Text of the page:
How TV dinners are impacting your child’s development – and what to do instead

How often do you eat together at a table? Find out why family mealtimes are so important, and how you can make yours more enjoyable.

It’s very easy, in a life already packed with school, work, homework, play dates, after school clubs and more, to go for the easy option. And when it comes to mealtimes, the easy option is to feed our family where, when and what we can.

Often this involves unwinding in front of the TV together, or eating in shifts, staring out our phone as we dine alone.

But while this may have become the norm in many homes across the UK, it’s not ideal. Recent studies show that where your child eats could be just as important to their wellbeing as what’s on their plates.

Eating together helps children perform well at school and stay healthy

So why is eating together as a family so important? Studies show that eating together at the dining table can be hugely beneficial to school-age children. Not only can it boost their vocabulary more than being read aloud to, but it appears that family dinners help them perform better at school than doing homework, playing sports or doing art.

Eating at a table and having a positive interaction are also associated with stronger and more positive feelings that can overpower the tendency to overeat. This is confirmed by studies suggesting that eating in the kitchen or at the dining room table, and remaining at the table until everyone is finished eating, are associated with lower BMIs for parents and children.

Eating together as a family is associated with a higher intake of nutrients linked to improved health — such as fruits and vegetables — and a lower intake of items that are recommended only in limited amounts (for example, soft drinks, fried foods) too.

Why we’re ditching dinner time chat for TV

The latest survey into British family eating habits by Furniture Village, however, has revealed an ambivalent relationship with meals and nutrition.

When asked where they enjoyed eating the most, one in three of the 2,000 UK residents surveyed chose the dinner table. 70% even went to argue that family relationships are positively affected when eating around the dining table, as are a child’s development (38%) and general mental health (28%).

However, like may things, what works in theory doesn’t always translate in practice. And, despite our best intentions, the majority of UK families (41%) admitted to preferring to watch TV while they ate.

So why are we not sitting around a table together, despite knowing it’s the best choice? 54% of respondents said it was because they preferred watching TV to talking. This was closely followed by spending time on their phones and other technology (42%) and late working hours.

According to family therapist Dr Reenee Singh, we’re missing out on important social skills by not following through on our good intentions:

“Sitting around a dining table without digital distractions can provide an opportunity for the whole family to talk about their day. Children can learn good table manners and the art of having a conversation whilst eating and can also develop an appreciation for good food.”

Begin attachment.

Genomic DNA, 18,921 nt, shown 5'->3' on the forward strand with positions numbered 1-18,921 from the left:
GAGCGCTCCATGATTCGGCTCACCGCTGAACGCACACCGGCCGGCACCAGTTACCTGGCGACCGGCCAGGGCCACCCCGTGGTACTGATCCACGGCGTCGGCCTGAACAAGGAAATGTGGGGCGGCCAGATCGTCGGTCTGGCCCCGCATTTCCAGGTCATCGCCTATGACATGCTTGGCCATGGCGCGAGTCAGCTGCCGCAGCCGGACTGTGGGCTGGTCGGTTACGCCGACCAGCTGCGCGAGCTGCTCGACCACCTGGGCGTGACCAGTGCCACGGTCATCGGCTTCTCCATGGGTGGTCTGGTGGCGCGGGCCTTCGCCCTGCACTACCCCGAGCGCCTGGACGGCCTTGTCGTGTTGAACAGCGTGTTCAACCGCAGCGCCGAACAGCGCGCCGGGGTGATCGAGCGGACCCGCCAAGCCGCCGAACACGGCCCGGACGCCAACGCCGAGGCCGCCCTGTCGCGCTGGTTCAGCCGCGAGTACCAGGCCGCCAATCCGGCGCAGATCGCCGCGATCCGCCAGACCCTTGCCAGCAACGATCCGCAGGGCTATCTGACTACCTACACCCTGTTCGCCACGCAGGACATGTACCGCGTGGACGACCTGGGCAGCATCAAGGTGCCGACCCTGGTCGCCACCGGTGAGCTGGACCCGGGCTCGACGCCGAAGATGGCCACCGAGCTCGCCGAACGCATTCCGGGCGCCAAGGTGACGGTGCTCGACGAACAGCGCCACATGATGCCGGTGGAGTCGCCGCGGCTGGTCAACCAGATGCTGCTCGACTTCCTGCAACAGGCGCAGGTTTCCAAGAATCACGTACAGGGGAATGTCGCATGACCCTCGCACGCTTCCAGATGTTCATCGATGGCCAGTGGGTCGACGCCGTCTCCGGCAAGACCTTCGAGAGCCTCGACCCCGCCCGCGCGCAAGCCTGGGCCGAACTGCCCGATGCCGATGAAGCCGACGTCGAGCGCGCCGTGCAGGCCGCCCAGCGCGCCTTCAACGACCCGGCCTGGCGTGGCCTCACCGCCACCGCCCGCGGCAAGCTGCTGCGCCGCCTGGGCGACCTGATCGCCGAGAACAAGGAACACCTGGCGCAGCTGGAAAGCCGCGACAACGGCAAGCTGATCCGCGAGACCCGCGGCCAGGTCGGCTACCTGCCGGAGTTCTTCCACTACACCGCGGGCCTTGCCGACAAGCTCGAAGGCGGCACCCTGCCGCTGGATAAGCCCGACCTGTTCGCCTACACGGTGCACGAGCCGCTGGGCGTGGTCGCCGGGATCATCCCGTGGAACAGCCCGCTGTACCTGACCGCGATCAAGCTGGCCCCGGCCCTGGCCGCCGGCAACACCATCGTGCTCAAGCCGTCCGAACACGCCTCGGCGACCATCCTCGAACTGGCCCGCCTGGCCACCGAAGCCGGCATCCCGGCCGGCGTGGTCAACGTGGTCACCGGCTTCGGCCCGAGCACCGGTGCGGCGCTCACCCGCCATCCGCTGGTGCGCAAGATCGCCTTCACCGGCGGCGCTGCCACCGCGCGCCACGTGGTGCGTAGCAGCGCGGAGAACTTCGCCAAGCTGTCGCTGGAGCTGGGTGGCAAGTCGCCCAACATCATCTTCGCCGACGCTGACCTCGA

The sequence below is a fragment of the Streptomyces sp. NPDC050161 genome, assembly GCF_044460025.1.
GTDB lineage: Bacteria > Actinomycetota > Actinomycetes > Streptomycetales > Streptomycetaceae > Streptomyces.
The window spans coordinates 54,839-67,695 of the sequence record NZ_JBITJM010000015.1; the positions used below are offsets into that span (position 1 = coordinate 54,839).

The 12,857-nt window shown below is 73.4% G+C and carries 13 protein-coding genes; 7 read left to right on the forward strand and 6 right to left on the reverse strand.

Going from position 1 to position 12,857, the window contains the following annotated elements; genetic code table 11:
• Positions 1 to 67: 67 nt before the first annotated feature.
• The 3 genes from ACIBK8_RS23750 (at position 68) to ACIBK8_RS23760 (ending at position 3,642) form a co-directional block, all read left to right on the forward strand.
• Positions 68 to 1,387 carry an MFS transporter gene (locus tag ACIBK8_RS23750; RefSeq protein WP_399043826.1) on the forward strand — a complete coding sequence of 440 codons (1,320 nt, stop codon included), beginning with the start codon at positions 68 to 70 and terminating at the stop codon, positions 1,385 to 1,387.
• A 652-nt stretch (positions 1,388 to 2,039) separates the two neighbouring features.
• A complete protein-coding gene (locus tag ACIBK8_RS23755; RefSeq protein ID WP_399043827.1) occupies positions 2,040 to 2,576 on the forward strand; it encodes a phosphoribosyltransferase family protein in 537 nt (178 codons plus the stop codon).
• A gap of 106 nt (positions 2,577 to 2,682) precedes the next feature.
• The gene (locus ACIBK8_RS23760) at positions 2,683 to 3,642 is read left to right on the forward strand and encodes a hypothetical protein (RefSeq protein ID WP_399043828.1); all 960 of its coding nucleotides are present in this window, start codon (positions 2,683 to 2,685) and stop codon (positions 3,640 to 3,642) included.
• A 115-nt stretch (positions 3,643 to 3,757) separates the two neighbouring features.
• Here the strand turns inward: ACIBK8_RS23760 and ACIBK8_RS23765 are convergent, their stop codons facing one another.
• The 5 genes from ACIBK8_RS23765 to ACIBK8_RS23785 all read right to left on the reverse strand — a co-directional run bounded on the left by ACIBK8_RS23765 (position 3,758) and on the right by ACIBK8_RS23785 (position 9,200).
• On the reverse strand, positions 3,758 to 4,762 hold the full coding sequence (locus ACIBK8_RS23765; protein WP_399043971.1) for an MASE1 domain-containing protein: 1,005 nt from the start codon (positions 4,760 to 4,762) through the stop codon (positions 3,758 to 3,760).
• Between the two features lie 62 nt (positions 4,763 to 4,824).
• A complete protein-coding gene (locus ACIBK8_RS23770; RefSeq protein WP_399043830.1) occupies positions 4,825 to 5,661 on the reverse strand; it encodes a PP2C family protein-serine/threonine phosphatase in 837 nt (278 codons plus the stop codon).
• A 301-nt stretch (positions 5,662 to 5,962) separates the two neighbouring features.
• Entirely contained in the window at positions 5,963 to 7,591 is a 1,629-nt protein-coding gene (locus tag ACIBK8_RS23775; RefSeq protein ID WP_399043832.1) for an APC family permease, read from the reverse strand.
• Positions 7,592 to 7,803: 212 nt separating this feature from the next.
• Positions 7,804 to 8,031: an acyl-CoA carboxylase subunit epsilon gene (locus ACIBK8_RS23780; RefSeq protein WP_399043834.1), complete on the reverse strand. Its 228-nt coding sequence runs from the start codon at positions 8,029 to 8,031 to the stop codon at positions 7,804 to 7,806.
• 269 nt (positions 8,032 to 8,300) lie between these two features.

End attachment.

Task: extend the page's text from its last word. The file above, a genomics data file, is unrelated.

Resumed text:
What are some families doing differently?

So what can we do to change things, and reap the benefits of regular family mealtimes? Families who frequently manage to eat together have created a family mealtime culture.

This helps to set the expectation that family members are there for meals, and as a result have developed a structured mealtime routine that includes a regular time to eat, and routines like setting the table. They also communicate work and after-school schedules as a family, so they’re aware of when everyone is likely to be home, so mealtimes can be planned around that.

Other parents indicated that a strategy they used to overcome resistance to family meals was making them more enjoyable and minimising mealtime stress.

Eight tips to help you enjoy family meal times

According to nutritionist Samantha Paget, at times we may struggle to eat at the dining table. So, to set yourself realistic goals, she advises aiming to eat together round a table two to three times a week. Here are eight tips to help make this easier and more enjoyable:

  • Create a more attractive dining space.
  • Eat together at a kitchen table or dining room with the TV off.
  • Develop a routine: set the table, and institute a regular time to eat each day.
  • Serve foods that children enjoy (serve sharing platters).
  • Get children involved in food preparation and shopping.
  • Keep mealtime conversation fun and interesting for the whole family.
  • Encourage children to talk meaningfully about their day.
  • Keep the area a tech-free zone.

Start enjoying eating together

With just a few changes to your after-school routine, it’s possible to create a fairly regular family mealtime schedule which reaps all the mental and physical developmental benefits for your children and you.

You can read more information on how to action Stephanie’s top tips, and find the full research into British eating habits here.

Photo by Andrik Langfield